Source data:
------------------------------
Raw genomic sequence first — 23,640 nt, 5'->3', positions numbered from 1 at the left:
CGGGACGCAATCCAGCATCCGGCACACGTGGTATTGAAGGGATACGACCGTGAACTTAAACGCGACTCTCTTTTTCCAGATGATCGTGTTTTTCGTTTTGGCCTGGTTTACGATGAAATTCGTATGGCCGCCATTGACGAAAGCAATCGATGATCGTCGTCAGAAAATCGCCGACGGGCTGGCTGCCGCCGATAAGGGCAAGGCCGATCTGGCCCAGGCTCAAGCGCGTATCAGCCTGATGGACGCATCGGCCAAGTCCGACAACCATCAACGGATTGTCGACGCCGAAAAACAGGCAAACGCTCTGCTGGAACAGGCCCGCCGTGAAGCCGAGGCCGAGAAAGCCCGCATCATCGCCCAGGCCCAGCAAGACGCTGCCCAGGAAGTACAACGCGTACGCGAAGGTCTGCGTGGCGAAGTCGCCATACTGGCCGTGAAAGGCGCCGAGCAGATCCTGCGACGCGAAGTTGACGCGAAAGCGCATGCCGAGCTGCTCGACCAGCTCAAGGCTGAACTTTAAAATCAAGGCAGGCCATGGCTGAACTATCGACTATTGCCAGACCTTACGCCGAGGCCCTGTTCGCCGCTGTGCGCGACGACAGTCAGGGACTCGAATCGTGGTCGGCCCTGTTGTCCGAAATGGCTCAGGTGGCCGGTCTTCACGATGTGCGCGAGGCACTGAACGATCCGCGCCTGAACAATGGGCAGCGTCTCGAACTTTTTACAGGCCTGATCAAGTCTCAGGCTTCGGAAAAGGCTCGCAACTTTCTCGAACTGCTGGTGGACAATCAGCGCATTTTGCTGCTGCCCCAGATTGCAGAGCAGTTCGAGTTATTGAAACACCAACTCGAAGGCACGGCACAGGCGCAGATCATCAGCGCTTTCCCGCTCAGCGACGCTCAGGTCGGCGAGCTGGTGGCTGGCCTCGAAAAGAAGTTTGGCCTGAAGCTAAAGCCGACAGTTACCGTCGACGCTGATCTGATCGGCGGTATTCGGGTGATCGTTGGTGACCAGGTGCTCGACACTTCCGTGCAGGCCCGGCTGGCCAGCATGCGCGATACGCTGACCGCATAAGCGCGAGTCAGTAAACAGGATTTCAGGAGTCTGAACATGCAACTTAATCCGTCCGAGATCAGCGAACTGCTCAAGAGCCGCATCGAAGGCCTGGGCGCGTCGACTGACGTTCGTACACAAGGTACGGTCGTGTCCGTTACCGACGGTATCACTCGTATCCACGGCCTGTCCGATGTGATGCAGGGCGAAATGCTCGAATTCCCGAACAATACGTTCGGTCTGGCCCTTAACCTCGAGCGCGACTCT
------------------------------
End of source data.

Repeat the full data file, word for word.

Raw genomic sequence first — 23,640 nt, 5'->3', positions numbered from 1 at the left:
CGGGACGCAATCCAGCATCCGGCACACGTGGTATTGAAGGGATACGACCGTGAACTTAAACGCGACTCTCTTTTTCCAGATGATCGTGTTTTTCGTTTTGGCCTGGTTTACGATGAAATTCGTATGGCCGCCATTGACGAAAGCAATCGATGATCGTCGTCAGAAAATCGCCGACGGGCTGGCTGCCGCCGATAAGGGCAAGGCCGATCTGGCCCAGGCTCAAGCGCGTATCAGCCTGATGGACGCATCGGCCAAGTCCGACAACCATCAACGGATTGTCGACGCCGAAAAACAGGCAAACGCTCTGCTGGAACAGGCCCGCCGTGAAGCCGAGGCCGAGAAAGCCCGCATCATCGCCCAGGCCCAGCAAGACGCTGCCCAGGAAGTACAACGCGTACGCGAAGGTCTGCGTGGCGAAGTCGCCATACTGGCCGTGAAAGGCGCCGAGCAGATCCTGCGACGCGAAGTTGACGCGAAAGCGCATGCCGAGCTGCTCGACCAGCTCAAGGCTGAACTTTAAAATCAAGGCAGGCCATGGCTGAACTATCGACTATTGCCAGACCTTACGCCGAGGCCCTGTTCGCCGCTGTGCGCGACGACAGTCAGGGACTCGAATCGTGGTCGGCCCTGTTGTCCGAAATGGCTCAGGTGGCCGGTCTTCACGATGTGCGCGAGGCACTGAACGATCCGCGCCTGAACAATGGGCAGCGTCTCGAACTTTTTACAGGCCTGATCAAGTCTCAGGCTTCGGAAAAGGCTCGCAACTTTCTCGAACTGCTGGTGGACAATCAGCGCATTTTGCTGCTGCCCCAGATTGCAGAGCAGTTCGAGTTATTGAAACACCAACTCGAAGGCACGGCACAGGCGCAGATCATCAGCGCTTTCCCGCTCAGCGACGCTCAGGTCGGCGAGCTGGTGGCTGGCCTCGAAAAGAAGTTTGGCCTGAAGCTAAAGCCGACAGTTACCGTCGACGCTGATCTGATCGGCGGTATTCGGGTGATCGTTGGTGACCAGGTGCTCGACACTTCCGTGCAGGCCCGGCTGGCCAGCATGCGCGATACGCTGACCGCATAAGCGCGAGTCAGTAAACAGGATTTCAGGAGTCTGAACATGCAACTTAATCCGTCCGAGATCAGCGAACTGCTCAAGAGCCGCATCGAAGGCCTGGGCGCGTCGACTGACGTTCGTACACAAGGTACGGTCGTGTCCGTTACCGACGGTATCACTCGTATCCACGGCCTGTCCGATGTGATGCAGGGCGAAATGCTCGAATTCCCGAACAATACGTTCGGTCTGGCCCTTAACCTCGAGCGCGACTCT